Most traders usually start looking for trading signals and signal providers after a string of losses or after months of not seeing any improvements in one’s own trading. This article will list the five biggest problems with blindly following signal services.
- Not taking responsibility
Once a trader starts to blindly copy someone else’ signals, they are not taking responsibility for their actions. Whereas active traders have to take complete responsibility for their actions and subsequent outcomes in order to grow, passively following signals undermines the ability to learn from one’s own mistakes. These traders might be better off looking for other investment opportunities if the whole idea is to follow someone else’s strategy. So instead of following anonymous signal services without a verified track record, passive investment strategies such as Managed Futures or Automated Trading can potentially offer better risk-reward opportunities while presenting a clear and defined method of trading with detailed performance history. Past performance is not indicative of future results.
- Neglecting the importance of Risk Management
Trading is not only about finding entries. A good trader is someone who not only understands how to find an entry but someone that also employs good risk management; In fact, many professionals argue that risk management is even more important than finding the actual entry signal. Every investor has a different risk appetite, and signal providers will not take this personal risk profile into account when making recommendations. This often results in taking too much risk after a string of losses, in an attempt to make up for losses by taking on even more risk or being too scared and not risking enough after a losing streak. All these variables impact the long term expectancy of a trading system, and a signal alone is not capable of adequately addressing these problems. A trader who does not employ basic risk management principles can easily mess up a potentially profitable trading strategy.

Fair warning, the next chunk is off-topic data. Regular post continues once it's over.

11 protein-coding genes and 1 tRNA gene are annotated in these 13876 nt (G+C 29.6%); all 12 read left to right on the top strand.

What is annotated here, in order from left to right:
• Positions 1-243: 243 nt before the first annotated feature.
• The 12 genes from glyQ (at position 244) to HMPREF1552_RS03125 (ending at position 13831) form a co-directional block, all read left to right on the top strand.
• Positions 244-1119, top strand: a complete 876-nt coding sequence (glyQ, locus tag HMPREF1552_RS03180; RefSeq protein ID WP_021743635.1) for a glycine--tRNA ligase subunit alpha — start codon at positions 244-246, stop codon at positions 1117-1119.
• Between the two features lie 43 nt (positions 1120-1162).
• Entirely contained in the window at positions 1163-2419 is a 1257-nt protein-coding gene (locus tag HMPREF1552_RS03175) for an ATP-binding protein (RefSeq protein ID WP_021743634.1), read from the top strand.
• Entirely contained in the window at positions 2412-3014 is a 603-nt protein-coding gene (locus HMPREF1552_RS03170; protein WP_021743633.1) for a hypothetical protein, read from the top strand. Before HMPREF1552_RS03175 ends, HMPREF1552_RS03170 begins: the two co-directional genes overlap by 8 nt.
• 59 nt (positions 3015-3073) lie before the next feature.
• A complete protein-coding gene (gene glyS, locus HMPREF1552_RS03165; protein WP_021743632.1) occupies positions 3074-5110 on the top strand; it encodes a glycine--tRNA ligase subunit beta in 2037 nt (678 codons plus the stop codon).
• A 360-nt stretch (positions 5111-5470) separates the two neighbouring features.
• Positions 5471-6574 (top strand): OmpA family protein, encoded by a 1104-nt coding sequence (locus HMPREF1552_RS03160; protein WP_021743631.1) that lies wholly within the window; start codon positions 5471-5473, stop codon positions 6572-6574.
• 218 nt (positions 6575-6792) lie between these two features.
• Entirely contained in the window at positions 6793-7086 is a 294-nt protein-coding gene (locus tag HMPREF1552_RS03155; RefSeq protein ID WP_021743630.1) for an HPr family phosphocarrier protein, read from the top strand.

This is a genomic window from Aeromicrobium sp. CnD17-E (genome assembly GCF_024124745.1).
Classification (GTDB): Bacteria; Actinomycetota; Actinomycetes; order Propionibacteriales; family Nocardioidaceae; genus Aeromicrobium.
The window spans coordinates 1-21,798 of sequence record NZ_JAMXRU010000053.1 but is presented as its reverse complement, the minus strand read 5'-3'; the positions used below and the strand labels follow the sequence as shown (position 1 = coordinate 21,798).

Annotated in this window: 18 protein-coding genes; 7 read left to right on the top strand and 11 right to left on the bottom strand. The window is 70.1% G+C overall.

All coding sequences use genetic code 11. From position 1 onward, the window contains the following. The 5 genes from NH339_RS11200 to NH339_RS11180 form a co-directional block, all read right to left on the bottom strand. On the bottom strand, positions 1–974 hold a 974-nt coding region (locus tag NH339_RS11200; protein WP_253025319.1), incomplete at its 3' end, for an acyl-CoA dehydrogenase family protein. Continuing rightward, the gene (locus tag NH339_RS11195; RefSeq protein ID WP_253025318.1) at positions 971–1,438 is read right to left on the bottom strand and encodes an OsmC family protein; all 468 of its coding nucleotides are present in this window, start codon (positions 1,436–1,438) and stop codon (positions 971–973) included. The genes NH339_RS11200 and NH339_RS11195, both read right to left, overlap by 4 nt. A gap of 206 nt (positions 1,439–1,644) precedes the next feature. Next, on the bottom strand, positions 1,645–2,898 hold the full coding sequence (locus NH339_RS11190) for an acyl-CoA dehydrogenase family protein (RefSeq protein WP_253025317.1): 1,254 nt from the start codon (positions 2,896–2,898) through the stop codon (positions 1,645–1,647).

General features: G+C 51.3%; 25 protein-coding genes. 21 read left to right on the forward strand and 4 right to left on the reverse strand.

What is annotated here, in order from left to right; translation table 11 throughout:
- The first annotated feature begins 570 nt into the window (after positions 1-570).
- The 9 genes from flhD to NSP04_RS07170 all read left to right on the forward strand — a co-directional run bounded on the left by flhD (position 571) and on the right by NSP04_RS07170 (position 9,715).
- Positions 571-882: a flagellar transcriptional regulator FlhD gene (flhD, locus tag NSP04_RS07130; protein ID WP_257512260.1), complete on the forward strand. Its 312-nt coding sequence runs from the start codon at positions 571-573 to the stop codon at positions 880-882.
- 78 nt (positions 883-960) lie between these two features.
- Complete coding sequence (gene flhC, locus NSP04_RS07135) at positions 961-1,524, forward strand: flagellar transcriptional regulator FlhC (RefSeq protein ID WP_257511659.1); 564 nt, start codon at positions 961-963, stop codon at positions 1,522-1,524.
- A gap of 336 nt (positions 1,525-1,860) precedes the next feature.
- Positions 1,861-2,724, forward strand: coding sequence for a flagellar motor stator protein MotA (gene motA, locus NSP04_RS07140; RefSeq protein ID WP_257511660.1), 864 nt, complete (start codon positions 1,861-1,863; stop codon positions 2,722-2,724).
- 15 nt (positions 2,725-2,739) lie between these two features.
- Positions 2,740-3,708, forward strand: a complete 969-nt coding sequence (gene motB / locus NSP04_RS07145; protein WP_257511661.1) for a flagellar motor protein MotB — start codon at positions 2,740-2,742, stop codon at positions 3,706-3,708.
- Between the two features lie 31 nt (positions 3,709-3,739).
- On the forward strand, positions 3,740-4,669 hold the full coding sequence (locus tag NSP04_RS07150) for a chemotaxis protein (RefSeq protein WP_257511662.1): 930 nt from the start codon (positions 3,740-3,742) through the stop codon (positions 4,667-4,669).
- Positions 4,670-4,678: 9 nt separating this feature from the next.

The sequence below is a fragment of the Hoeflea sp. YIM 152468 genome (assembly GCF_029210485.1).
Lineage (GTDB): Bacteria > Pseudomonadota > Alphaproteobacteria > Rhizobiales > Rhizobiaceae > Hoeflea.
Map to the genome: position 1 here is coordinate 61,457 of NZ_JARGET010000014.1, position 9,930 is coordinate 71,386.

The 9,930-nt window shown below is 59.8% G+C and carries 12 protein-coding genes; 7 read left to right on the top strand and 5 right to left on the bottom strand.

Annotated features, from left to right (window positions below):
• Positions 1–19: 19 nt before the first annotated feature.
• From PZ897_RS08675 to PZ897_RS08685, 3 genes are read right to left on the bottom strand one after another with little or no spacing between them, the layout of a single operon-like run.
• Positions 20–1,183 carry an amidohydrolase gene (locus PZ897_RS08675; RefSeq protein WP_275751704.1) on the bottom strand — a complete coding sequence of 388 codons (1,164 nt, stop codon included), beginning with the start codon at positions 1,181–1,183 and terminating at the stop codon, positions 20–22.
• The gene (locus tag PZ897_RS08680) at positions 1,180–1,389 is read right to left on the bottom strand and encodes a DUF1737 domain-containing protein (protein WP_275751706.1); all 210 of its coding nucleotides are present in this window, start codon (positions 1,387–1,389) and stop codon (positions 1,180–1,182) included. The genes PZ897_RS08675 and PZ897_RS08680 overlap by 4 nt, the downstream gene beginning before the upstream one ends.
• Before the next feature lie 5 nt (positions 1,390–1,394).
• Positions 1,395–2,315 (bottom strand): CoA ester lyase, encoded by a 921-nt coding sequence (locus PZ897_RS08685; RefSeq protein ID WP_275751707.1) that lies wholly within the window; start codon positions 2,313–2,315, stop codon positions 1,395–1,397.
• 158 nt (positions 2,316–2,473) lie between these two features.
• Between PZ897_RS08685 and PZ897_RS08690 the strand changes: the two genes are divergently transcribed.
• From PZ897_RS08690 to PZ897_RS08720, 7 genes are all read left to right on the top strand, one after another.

- A trade is not only a “Signal.”
As just discussed, there are numerous more components to a trade than just a signal. On top of risk management, other variables such as knowing what to do once you are in a trade, how to manage positions, when and how to cut your position and how to deal with sudden changes in the markets all impact a trade. If all you have is a trade signal and then you are on your own to figure out the rest, the chances of somehow turning this signal into a long-term trading career are slim to none.
- Not understanding the Process
A responsible and serious trader should always try to understand the whole process behind the signals that he or she is acting upon. If you don’t know how the signal provider is generating the trade signals and/or what the system is based on, it is impossible to follow up and manage the position and risk accordingly.
- Your trading career depends on the provider
What if the signal provider just suddenly stops his service or maybe restructures his internal operations without even telling you? You are back to square one and have to figure out how to go on from here. If you are really serious about trading and want to build a professional career (or a second income stream) then you should look to build your own knowledge instead of depending on someone else.
There is a substantial risk of loss in futures trading. Past performance is not indicative of future results.